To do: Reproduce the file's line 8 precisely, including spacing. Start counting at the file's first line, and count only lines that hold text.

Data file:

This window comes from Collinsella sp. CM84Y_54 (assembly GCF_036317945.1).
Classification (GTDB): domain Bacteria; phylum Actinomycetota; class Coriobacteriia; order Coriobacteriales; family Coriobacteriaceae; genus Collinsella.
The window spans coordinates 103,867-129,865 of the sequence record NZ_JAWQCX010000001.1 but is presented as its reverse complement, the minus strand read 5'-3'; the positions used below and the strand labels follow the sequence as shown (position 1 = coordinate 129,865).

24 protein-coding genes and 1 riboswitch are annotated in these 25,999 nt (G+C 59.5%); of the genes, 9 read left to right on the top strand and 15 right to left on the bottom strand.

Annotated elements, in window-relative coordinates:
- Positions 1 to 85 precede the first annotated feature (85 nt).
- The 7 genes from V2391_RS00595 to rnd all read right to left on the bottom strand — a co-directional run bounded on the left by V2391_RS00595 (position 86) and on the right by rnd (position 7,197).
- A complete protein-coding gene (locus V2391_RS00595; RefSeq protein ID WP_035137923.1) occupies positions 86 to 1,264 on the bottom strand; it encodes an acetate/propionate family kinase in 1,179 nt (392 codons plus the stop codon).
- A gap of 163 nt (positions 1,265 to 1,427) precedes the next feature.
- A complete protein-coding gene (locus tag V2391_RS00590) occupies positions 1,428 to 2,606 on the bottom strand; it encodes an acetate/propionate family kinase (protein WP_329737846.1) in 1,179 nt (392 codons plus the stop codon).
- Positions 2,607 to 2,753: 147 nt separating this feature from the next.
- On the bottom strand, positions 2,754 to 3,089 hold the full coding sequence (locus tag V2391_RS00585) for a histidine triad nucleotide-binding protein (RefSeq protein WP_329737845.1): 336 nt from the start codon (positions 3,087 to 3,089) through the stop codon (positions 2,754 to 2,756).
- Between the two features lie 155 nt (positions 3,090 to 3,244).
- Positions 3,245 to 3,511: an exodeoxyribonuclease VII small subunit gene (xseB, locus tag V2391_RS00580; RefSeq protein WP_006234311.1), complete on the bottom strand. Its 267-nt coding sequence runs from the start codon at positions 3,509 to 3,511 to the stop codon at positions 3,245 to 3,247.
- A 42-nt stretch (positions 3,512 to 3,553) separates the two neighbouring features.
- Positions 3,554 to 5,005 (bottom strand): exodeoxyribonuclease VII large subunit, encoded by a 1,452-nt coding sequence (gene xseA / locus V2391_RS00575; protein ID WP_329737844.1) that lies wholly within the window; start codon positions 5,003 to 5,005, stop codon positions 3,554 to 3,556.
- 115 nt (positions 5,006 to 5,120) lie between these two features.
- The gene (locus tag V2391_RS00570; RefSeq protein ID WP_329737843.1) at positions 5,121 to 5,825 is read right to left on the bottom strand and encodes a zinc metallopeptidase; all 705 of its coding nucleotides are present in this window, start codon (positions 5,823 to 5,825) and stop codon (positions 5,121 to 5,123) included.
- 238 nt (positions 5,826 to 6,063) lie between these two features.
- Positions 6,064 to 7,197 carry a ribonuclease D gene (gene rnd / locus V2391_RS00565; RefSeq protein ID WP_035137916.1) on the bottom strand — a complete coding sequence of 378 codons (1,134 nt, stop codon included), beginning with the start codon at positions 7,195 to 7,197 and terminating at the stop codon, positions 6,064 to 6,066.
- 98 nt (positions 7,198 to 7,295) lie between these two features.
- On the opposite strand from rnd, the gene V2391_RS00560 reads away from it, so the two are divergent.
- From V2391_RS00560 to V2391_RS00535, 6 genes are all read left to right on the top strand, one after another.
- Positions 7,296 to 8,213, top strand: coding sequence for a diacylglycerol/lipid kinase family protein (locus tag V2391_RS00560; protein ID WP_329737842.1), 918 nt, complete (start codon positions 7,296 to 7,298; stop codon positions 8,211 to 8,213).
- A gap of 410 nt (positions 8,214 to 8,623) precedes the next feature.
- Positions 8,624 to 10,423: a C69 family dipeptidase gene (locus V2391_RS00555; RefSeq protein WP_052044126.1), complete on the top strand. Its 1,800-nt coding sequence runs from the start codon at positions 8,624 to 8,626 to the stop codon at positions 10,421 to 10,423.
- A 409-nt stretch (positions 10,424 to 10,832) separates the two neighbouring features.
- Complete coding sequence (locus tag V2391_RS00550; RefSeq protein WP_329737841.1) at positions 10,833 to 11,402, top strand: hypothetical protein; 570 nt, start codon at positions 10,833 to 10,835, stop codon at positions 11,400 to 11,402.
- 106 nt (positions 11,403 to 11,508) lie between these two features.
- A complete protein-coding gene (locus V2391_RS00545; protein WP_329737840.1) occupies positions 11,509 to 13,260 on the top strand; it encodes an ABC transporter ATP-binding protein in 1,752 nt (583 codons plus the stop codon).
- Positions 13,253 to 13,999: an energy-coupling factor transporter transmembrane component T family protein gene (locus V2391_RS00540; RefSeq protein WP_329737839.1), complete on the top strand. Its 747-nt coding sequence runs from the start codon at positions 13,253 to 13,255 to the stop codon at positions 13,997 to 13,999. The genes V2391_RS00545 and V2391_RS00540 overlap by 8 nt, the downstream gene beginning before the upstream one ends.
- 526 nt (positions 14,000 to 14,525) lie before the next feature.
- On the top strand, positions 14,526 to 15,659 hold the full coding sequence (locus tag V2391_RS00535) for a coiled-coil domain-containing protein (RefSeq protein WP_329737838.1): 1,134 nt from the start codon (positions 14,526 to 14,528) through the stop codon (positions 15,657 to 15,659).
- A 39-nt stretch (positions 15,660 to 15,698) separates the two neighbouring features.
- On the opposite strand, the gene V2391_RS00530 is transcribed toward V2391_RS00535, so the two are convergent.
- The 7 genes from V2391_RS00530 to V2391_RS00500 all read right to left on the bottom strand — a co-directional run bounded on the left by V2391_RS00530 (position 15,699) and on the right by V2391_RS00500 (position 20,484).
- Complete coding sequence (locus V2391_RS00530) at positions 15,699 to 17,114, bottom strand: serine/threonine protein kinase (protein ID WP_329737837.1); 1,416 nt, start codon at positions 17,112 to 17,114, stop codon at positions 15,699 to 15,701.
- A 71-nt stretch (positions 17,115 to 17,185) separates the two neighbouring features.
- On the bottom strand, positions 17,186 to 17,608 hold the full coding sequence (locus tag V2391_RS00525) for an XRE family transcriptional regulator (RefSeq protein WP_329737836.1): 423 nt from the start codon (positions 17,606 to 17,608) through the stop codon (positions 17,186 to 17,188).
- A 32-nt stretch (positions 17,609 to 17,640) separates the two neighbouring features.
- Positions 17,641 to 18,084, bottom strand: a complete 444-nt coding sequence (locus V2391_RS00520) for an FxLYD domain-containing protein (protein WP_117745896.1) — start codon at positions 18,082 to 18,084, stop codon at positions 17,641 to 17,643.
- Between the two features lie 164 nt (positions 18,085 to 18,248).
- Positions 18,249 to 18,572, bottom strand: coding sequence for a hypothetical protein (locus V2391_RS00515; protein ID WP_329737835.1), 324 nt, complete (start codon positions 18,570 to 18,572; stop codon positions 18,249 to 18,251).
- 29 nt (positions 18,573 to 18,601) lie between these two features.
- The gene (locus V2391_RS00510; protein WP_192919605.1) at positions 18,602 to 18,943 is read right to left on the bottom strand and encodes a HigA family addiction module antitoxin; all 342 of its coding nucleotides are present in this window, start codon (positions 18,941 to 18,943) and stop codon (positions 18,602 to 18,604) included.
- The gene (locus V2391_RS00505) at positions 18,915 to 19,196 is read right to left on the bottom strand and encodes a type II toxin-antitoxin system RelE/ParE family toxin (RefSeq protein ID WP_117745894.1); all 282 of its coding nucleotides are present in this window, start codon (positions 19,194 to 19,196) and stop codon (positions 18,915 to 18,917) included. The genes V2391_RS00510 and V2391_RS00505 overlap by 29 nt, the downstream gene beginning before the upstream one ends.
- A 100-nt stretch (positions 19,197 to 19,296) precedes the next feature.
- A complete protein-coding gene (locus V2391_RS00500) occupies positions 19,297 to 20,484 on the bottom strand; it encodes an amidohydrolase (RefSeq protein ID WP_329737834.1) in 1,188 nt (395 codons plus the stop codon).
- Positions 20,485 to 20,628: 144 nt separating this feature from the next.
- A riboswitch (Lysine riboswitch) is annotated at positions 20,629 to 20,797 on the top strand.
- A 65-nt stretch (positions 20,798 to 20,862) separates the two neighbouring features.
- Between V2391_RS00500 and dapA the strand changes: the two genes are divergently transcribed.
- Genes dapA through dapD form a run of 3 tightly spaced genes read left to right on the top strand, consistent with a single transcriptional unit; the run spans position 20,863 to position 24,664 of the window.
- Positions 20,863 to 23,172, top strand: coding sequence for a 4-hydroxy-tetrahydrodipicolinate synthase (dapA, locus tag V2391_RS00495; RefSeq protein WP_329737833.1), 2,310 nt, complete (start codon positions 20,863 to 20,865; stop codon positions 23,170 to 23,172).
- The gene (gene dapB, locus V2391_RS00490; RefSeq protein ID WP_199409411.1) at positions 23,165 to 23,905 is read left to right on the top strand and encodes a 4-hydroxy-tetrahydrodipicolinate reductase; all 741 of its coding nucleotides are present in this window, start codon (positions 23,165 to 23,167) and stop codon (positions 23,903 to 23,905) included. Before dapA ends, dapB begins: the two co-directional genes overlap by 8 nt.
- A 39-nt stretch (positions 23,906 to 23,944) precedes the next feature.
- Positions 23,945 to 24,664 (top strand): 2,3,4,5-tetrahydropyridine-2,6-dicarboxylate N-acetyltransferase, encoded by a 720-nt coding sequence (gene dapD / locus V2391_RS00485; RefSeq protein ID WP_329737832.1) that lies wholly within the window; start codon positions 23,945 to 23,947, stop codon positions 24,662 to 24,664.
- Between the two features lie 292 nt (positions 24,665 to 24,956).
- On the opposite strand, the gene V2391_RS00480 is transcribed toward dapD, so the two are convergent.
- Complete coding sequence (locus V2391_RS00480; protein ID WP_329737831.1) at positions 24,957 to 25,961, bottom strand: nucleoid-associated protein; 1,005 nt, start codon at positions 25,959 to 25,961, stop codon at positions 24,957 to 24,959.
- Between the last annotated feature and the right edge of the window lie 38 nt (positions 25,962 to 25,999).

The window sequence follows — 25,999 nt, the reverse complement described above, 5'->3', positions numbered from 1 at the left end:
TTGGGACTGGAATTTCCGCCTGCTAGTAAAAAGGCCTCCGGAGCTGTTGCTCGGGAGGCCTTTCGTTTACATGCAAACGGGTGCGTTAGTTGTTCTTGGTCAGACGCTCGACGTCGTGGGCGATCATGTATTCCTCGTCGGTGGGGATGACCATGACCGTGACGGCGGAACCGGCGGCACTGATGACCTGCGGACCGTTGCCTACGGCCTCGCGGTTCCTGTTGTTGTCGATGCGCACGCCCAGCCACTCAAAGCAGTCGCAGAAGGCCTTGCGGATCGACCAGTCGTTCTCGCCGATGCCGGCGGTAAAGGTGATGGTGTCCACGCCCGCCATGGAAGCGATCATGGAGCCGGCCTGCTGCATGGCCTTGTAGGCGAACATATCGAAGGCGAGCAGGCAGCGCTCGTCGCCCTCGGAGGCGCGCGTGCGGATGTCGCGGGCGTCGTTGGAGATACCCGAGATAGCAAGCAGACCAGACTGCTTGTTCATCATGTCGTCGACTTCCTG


- A complete protein-coding gene (locus V2391_RS00595; RefSeq protein ID WP_035137923.1) occupies positions 86 to 1,264 on the bottom strand; it encodes an acetate/propionate family kinase in 1,179 nt (392 codons plus the stop codon).